A walk down a London street today elicits a torrent of requests and recognition: receipts and shopping bags offer “thanks” or “a nice day.” About two hundred years ago, a walk down a street similarly bombarded people with appeals from posters on street hoardings, handbills shoved into hands, and change packets—small envelopes given with change, soliciting respectful recommendations. Tracing the history of these fleeting pieces of paper shows a gradual shift in retail culture during nineteenth century England, a shift paramount to that shaping consumer culture today.
How can forgotten paper be retrieved from its status of ‘thrown away’ and reconnected to materialities of space and use? The imagining of paths within a historical landscape helps in understanding such ephemera through the making of a book. Indeed, this story of consumption and communication is created not only with words, in close examination of retail language, but also with handcrafted form. Recreations of handbills, change packets, and more are inserted throughout the text, itself printed and bound to mimic a nineteenth century book. If this abstract could be printed on a 7’x6’ thin cotton paper, still sticky with printer’s ink, it would. Additionally, describing Oxford Street in 1844 through a lady’s eyes emphasizes such changes in street and shop environments — hence also in class relations, gender, and market structure. This story of ignored paper recreates a landscape that has both changed and yet, stays the same.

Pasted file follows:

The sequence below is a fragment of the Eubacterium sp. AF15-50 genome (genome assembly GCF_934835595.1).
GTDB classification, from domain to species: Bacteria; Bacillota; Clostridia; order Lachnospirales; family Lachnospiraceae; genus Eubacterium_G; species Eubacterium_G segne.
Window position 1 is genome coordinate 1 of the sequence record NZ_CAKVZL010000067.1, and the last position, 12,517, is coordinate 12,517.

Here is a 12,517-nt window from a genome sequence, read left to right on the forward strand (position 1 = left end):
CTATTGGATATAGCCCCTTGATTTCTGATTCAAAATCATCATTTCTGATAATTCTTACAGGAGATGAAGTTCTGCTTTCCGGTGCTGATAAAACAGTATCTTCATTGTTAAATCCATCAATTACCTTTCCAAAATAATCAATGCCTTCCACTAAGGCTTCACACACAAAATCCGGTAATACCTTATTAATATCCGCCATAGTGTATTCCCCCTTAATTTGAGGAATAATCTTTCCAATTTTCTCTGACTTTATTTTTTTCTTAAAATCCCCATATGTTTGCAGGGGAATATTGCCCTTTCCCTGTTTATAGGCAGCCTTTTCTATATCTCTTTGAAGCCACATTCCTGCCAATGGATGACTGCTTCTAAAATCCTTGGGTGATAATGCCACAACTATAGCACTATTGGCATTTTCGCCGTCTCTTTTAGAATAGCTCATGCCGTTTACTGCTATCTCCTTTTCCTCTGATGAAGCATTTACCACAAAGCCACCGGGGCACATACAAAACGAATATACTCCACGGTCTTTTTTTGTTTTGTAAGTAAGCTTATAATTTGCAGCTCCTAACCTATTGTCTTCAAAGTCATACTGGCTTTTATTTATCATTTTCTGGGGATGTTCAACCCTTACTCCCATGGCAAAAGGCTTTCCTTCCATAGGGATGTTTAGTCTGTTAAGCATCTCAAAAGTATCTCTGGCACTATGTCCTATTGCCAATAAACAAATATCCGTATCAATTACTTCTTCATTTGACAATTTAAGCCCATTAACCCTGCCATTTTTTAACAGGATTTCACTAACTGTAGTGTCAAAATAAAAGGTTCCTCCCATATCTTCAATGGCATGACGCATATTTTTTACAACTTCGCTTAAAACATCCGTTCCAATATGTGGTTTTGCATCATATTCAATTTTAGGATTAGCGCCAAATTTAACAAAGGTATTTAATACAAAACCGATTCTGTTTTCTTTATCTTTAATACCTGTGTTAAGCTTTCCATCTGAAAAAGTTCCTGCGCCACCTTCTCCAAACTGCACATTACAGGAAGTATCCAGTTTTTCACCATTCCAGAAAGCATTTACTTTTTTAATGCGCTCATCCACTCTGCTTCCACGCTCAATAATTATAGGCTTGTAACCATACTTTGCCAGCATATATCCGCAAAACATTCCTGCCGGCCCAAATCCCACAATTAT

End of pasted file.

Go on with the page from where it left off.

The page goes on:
A degree requirement for Princeton University’s Department of History, 2016.